Jane Houston Jones: What's Up for August.
The solar system's windy worlds.
Hello and welcome. I'm Jane Houston Jones at NASA's Jet Propulsion Laboratory in Pasadena, California.
Many of our planetary neighbors have significant atmospheres.
On Venus the atmosphere's much thicker than our own and blankets the planet with dense clouds,
which can reach tornado-like speeds.
On Mars it's much thinner, though there are periodic global dust storms and even dust devils.
The outer planets' atmospheres are worse than that.
Jupiter and Saturn's atmospheres are swirling with toxic gases like ammonia,
and the temperatures and wind speeds are extreme.
The Cassini spacecraft recently studied a huge storm on Saturn, which has been raging since last December.
While it started as an isolated storm, the winds in Saturn's atmosphere have
affected the tops of Saturn's clouds. The storm now completely encircles the planet,
and can even be spotted in amateur telescopes.
In this false-color image the blue clouds are the highest and are thin.
Yellow and white clouds are thick, high-altitude clouds.
Green are intermediate. Red and brown are lower-altitude clouds but are not obscured by the other clouds.
The deepest blue shows a thin haze with no clouds below.
The storm clouds are most likely made of water ice covered by crystallized ammonia,
carbon and other contaminants.
But which planet is the windiest? Neptune.
The winds on Neptune blow at more than 1200 miles per hour. That's 2000 kilometers per hour.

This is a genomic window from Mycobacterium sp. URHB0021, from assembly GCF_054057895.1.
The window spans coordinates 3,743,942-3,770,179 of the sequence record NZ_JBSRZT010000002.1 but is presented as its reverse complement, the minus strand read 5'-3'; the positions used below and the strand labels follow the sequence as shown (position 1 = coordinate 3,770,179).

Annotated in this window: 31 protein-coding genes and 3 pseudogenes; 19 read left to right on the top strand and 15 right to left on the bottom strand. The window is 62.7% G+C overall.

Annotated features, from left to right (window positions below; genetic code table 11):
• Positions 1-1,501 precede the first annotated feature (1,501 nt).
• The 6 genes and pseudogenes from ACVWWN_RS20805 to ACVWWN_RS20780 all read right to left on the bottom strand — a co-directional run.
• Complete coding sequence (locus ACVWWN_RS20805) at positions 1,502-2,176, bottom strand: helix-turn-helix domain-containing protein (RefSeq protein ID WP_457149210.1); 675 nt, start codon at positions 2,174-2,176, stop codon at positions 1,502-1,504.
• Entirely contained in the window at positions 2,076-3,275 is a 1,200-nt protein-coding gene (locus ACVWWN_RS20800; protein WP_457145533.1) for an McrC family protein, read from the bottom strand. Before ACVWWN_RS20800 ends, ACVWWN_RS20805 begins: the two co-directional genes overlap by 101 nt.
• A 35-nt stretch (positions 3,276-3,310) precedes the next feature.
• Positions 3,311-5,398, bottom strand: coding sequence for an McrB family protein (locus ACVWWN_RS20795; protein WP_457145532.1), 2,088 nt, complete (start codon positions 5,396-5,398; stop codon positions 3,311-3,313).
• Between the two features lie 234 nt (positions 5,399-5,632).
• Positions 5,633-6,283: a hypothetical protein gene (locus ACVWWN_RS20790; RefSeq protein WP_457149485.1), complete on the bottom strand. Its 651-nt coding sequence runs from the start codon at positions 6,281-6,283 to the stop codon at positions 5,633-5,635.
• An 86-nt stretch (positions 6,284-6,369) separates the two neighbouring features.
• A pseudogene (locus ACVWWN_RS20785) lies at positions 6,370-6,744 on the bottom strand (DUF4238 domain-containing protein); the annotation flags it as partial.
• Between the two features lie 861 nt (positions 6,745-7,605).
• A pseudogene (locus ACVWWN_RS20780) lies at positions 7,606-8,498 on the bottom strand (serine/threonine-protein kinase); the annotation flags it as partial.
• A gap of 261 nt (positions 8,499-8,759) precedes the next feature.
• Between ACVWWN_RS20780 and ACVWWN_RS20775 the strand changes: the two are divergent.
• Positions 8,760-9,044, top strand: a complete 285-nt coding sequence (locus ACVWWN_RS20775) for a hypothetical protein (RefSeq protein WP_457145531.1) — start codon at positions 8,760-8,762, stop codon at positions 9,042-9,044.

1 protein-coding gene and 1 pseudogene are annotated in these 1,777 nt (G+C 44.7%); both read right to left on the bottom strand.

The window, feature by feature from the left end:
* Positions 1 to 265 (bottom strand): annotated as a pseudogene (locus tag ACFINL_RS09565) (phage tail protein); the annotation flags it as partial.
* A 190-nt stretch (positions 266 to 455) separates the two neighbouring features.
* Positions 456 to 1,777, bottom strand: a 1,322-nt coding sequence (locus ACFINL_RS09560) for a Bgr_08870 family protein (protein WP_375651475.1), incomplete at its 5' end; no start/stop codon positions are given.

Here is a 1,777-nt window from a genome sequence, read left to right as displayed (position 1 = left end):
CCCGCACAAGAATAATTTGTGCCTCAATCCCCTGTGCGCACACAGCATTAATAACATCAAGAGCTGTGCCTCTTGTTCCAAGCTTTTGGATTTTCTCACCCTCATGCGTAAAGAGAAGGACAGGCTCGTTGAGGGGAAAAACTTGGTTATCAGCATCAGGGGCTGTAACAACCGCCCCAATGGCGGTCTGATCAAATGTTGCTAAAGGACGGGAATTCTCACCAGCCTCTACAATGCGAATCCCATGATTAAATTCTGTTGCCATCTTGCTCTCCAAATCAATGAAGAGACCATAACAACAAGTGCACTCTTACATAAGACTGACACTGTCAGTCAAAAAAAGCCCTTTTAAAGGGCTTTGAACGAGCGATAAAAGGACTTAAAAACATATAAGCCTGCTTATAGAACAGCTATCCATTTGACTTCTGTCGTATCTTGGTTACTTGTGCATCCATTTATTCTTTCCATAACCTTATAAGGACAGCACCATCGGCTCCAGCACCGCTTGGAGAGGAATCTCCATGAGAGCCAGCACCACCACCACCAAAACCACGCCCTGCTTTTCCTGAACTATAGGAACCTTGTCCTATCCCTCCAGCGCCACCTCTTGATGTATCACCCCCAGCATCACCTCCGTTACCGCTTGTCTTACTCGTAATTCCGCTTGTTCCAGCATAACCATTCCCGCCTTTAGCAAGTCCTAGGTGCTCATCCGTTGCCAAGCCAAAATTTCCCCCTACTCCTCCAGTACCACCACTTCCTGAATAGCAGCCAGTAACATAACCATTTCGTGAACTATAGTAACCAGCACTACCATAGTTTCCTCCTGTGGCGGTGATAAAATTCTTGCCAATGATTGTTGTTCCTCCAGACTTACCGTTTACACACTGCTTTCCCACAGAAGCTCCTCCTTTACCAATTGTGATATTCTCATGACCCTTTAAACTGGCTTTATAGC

Mission Control voice: Ignition. Lift off.
Jones: With the launch of the Juno spacecraft this month, we celebrate our return to Jupiter.
Juno will improve our understanding of our solar system's beginnings
by revealing the origin and evolution of Jupiter.
The spinning spacecraft will use microwave antennas to observe how this windy world is moving
far below its visible cloud tops. It will also probe Jupiter's interior to determine how deep, wind-driven
cloud features, like the colorful bands and the Great Red Spot, reach into the planet.
Throughout August, Saturn is visible at sunset, and you can see Jupiter after midnight.
Both Neptune and asteroid Vesta are at opposition this month, but you'll need a telescope to see them.
You can read all about the solar system winds at solarsystem dot nasa dot gov slash y-s-s,
for Year of the Solar System.
You can learn all about the Juno mission at nasa dot gov slash juno.
And you can learn all about NASA's missions at w w w dot nasa dot gov.
That's all for this month. I'm Jane Houston Jones.
NASA Jet Propulsion Laboratory, California Institute of Technology